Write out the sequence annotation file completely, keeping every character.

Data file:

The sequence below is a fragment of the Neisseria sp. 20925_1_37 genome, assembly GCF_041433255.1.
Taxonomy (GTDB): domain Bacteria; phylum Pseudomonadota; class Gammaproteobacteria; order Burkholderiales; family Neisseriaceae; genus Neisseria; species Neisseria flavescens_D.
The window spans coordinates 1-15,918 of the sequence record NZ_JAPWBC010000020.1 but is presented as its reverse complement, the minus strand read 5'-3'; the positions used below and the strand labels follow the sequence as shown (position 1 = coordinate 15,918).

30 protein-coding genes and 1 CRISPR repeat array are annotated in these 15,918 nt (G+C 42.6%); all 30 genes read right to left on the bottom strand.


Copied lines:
The sequence below is a fragment of the Neisseria sp. 20925_1_37 genome, assembly GCF_041433255.1.
Taxonomy (GTDB): domain Bacteria; phylum Pseudomonadota; class Gammaproteobacteria; order Burkholderiales; family Neisseriaceae; genus Neisseria; species Neisseria flavescens_D.
The window spans coordinates 1-15,918 of the sequence record NZ_JAPWBC010000020.1 but is presented as its reverse complement, the minus strand read 5'-3'; the positions used below and the strand labels follow the sequence as shown (position 1 = coordinate 15,918).

30 protein-coding genes and 1 CRISPR repeat array are annotated in these 15,918 nt (G+C 42.6%); all 30 genes read right to left on the bottom strand.